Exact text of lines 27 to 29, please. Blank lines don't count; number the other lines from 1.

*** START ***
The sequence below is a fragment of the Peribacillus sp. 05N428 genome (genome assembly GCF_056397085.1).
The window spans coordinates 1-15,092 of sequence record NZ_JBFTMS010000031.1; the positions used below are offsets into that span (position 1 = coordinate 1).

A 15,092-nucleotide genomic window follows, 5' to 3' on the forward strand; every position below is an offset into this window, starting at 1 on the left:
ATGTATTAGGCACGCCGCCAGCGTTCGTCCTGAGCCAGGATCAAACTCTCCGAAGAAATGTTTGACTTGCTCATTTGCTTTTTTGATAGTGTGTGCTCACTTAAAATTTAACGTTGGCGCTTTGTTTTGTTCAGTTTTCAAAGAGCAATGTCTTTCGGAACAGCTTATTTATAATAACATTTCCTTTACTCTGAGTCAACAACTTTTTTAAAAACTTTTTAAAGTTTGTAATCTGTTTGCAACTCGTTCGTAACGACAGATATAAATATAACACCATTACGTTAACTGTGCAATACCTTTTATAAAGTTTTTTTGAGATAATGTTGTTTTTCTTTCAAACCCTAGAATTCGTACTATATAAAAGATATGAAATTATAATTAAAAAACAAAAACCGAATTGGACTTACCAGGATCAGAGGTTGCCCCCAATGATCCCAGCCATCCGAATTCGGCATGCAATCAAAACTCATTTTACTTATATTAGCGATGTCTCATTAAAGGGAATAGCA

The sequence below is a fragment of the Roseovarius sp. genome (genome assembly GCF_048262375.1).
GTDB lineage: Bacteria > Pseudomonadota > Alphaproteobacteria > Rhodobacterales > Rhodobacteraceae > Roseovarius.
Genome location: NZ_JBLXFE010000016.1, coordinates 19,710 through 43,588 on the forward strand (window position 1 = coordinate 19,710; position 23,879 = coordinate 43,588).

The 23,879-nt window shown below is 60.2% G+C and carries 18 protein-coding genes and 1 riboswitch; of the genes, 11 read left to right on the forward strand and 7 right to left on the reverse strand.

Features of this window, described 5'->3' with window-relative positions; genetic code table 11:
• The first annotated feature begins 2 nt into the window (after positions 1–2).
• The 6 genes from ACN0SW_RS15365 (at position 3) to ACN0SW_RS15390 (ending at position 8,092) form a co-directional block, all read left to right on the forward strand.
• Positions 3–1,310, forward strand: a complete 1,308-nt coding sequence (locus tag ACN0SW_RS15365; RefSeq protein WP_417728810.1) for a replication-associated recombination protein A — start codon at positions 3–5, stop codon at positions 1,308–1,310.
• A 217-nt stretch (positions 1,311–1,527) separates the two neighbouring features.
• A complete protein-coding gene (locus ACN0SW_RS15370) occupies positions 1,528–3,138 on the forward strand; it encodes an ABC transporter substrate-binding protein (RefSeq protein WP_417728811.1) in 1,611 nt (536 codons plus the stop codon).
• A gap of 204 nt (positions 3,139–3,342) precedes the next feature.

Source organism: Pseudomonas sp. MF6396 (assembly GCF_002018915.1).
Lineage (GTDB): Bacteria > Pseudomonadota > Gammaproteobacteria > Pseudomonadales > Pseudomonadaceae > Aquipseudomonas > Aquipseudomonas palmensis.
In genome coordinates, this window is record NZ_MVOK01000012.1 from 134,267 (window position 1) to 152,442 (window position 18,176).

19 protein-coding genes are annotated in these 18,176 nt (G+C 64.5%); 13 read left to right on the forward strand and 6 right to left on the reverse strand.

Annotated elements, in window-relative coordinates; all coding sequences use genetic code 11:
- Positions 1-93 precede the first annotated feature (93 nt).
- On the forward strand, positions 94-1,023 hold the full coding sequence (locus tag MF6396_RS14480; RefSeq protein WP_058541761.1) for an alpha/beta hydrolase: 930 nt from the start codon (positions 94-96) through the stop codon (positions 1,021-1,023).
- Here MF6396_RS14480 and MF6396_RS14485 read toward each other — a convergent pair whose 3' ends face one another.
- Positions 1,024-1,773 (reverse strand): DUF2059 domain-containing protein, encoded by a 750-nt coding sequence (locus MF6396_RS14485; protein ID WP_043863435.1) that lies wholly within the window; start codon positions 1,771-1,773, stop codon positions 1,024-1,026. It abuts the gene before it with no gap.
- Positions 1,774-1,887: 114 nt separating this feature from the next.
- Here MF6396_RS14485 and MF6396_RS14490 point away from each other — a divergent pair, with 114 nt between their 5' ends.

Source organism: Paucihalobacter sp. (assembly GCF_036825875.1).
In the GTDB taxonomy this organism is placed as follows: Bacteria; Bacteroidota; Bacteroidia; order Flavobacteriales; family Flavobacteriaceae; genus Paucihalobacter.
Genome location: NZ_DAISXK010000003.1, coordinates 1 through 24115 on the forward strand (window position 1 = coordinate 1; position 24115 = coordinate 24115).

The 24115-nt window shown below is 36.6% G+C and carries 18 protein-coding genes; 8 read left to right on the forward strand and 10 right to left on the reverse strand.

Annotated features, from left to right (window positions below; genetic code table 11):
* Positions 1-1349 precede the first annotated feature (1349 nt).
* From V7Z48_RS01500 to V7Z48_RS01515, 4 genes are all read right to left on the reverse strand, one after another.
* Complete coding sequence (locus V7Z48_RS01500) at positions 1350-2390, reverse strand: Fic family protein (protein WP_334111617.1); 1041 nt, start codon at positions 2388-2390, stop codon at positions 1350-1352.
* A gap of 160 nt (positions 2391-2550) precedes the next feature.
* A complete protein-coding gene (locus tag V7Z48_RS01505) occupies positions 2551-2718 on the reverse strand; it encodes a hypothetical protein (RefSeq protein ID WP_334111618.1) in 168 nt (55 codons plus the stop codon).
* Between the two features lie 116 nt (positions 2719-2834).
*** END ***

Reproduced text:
Source organism: Paucihalobacter sp. (assembly GCF_036825875.1).
In the GTDB taxonomy this organism is placed as follows: Bacteria; Bacteroidota; Bacteroidia; order Flavobacteriales; family Flavobacteriaceae; genus Paucihalobacter.
Genome location: NZ_DAISXK010000003.1, coordinates 1 through 24115 on the forward strand (window position 1 = coordinate 1; position 24115 = coordinate 24115).